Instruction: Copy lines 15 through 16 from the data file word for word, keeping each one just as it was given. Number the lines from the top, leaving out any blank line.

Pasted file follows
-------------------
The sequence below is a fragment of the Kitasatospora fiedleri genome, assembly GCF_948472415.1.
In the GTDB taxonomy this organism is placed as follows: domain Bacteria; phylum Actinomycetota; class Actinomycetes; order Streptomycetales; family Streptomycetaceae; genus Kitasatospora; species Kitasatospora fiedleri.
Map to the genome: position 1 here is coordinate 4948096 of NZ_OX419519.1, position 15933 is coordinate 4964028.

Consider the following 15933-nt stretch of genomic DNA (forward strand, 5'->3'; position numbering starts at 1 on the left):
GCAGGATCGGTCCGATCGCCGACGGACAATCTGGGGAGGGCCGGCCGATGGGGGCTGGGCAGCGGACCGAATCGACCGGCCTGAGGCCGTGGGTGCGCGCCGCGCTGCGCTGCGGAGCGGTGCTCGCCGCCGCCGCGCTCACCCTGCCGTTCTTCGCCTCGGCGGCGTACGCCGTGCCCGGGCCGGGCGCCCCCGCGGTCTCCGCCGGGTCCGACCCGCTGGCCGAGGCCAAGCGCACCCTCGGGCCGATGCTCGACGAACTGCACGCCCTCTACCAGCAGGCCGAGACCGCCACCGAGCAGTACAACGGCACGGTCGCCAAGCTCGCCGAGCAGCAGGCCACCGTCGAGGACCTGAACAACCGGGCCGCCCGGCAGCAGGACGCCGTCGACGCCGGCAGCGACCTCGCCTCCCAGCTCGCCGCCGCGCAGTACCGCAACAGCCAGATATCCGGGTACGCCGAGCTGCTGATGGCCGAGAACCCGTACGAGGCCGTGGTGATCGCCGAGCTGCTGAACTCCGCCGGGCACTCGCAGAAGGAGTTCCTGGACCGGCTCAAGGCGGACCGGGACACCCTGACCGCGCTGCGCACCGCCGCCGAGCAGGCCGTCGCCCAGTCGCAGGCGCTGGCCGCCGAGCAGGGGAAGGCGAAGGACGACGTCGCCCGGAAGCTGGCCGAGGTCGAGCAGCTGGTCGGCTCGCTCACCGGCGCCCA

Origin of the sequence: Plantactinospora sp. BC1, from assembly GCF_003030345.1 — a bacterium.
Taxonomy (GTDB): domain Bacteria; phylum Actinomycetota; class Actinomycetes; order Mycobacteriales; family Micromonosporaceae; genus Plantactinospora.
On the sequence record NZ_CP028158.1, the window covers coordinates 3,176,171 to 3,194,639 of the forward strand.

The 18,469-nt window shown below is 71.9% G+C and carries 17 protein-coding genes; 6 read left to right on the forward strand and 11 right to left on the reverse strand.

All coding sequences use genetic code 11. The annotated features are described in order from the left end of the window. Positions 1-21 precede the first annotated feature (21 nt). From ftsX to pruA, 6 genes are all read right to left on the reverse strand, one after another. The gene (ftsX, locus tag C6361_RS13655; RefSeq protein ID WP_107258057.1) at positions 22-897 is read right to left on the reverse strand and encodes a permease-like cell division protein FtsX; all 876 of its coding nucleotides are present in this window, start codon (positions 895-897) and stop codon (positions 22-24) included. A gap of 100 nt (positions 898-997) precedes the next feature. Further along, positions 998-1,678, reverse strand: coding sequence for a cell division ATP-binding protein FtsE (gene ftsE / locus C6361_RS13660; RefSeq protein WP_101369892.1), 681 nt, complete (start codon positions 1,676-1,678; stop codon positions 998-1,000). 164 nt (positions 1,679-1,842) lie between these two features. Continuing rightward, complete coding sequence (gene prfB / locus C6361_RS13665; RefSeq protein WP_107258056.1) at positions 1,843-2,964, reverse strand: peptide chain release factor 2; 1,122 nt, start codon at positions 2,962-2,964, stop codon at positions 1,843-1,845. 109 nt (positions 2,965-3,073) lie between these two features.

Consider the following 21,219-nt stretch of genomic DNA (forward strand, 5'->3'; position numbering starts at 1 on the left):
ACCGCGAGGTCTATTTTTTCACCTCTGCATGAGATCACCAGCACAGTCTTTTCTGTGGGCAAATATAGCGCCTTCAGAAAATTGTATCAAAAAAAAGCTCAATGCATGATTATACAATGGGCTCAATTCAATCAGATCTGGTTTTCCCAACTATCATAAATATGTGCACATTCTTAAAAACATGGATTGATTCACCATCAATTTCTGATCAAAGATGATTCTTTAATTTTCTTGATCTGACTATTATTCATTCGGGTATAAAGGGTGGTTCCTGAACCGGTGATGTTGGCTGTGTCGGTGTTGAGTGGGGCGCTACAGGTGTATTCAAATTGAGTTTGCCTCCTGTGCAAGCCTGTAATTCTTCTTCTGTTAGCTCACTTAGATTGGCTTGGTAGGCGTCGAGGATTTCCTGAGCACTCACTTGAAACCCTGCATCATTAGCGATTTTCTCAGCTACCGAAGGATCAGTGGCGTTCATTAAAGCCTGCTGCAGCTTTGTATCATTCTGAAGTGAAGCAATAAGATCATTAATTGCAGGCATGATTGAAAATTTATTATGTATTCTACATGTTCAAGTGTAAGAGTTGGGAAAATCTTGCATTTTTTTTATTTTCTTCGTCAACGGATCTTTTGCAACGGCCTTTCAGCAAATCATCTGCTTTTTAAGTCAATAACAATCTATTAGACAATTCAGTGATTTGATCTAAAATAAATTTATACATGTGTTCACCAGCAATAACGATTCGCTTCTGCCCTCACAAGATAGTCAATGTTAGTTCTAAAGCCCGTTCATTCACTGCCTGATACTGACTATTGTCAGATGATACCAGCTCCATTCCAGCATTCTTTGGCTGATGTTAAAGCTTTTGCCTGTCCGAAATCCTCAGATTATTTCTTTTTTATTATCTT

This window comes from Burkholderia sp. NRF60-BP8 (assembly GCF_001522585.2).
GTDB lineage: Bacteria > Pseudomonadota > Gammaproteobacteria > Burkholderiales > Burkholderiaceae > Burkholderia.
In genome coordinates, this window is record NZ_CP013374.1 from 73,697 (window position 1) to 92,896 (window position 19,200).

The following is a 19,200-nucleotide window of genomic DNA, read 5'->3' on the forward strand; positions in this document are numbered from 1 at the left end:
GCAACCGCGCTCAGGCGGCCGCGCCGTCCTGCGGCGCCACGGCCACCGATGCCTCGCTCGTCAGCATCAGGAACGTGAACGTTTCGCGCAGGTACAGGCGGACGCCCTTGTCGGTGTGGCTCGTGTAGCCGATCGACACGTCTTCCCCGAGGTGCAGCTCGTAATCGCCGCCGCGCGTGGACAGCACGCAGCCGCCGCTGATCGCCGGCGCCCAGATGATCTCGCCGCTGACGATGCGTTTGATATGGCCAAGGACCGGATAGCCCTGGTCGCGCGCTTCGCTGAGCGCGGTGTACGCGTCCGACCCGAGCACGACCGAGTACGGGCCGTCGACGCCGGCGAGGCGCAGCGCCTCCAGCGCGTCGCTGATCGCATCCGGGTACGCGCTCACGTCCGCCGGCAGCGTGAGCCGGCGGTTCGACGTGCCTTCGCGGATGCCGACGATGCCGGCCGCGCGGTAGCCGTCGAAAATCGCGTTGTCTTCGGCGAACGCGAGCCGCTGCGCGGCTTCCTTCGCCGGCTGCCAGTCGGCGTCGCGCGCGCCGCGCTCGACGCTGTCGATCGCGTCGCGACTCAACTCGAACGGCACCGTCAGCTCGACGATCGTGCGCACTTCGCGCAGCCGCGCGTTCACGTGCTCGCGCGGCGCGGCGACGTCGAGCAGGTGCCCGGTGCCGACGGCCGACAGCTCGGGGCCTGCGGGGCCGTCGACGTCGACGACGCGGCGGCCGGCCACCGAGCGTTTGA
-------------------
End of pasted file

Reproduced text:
In genome coordinates, this window is record NZ_CP013374.1 from 73,697 (window position 1) to 92,896 (window position 19,200).

The following is a 19,200-nucleotide window of genomic DNA, read 5'->3' on the forward strand; positions in this document are numbered from 1 at the left end: